Presence of clay on Mars points to the planet being habitable once: Study
A recent study in the journal 'Nature Astronomy' claims that based upon the analysis of the clays found in one of the craters, it is possible that parts of Mars have been habitable for thousands or even a million years.
The Curiosity rover, during its exploration of the Gale Crater on Mars, used its onboard drill in 2016 to obtain these samples from the Martian surface.
Researchers used the rover's onboard instruments to analyze the sample's X-rays and found a material consistent with so-called glauconitic clays, which indicate that for a period of time, the crater might have been habitable.
The site was thought to have contained an ancient lake some 10 billion years ago. Researchers believe that this lake which existed for up to 10 million years existed when Mars' atmosphere was thicker so liquid water could exist on the surface.
However, researchers were uncertain whether this lake would have had the right conditions neutral acidity and moderate temperature, conditions required for life to flourish.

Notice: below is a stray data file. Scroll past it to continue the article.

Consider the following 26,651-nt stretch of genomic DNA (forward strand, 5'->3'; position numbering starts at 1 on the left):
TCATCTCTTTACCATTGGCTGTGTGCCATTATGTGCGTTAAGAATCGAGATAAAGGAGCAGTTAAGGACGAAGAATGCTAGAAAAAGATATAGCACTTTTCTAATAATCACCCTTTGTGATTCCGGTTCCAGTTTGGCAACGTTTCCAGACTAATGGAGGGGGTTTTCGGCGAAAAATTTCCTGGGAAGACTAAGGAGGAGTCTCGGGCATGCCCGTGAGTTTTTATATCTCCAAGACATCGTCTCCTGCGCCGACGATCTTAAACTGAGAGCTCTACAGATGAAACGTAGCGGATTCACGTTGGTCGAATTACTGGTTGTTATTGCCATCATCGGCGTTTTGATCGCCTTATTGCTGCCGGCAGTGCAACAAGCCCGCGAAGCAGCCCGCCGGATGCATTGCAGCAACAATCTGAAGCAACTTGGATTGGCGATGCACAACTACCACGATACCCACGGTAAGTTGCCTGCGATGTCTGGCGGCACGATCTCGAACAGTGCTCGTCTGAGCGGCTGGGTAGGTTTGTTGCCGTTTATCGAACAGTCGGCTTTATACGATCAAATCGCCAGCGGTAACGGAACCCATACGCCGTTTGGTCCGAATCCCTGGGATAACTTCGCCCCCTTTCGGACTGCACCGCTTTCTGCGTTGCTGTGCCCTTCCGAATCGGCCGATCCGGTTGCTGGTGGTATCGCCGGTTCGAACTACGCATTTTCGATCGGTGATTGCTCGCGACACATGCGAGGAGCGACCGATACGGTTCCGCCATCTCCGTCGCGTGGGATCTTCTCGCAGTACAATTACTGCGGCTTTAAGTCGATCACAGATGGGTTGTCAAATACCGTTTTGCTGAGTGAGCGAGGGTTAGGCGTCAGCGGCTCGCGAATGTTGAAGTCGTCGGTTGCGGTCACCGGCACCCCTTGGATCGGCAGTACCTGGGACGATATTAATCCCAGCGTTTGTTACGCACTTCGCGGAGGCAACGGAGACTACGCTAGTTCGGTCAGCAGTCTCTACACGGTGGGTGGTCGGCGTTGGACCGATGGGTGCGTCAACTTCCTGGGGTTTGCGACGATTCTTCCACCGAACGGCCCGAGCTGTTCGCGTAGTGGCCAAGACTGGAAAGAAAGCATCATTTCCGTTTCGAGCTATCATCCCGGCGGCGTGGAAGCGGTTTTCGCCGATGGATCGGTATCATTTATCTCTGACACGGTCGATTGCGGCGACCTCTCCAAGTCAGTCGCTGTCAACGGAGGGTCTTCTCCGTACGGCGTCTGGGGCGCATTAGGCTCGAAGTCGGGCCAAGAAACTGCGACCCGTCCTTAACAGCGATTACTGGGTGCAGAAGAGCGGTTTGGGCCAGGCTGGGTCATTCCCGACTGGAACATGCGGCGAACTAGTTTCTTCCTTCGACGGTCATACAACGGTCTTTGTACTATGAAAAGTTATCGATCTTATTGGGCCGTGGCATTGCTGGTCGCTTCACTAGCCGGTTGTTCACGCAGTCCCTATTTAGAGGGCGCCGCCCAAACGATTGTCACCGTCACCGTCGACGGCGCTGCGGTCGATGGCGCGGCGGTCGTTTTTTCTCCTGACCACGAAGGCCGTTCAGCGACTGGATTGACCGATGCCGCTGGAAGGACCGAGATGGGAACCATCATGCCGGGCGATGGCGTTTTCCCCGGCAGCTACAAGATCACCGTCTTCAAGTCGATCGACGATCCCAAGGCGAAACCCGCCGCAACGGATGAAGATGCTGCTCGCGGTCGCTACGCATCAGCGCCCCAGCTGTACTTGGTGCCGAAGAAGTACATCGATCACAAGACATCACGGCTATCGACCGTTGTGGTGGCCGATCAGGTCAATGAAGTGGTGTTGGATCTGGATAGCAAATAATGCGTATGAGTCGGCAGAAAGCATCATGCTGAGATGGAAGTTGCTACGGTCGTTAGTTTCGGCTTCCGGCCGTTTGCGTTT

Nevertheless, the presence of glauconitic clays remains is encouraging. They suggest that stable conditions could have existed on Mars for around a million years, with temperatures in the range of -3 to 15°C and water with a neutral pH.
The study's lead author, Elisabeth Losa-Adams says that the presence of this clay mineral can be used as "a proxy" for stable conditions needed for life, as only such favourable conditions can give way to the formation of Glauconitic clay.
The presence of Gauconitic clays present a new potential insight as to how Gale Crater lake evolved, she added.
However, these glauconitic clays aren't evidence of life as such, only of habitability. Another NASA Mars Rover, Perseverance which is currently exploring the Jezero crater, is tasked with finding evidence of life on the Red Planet.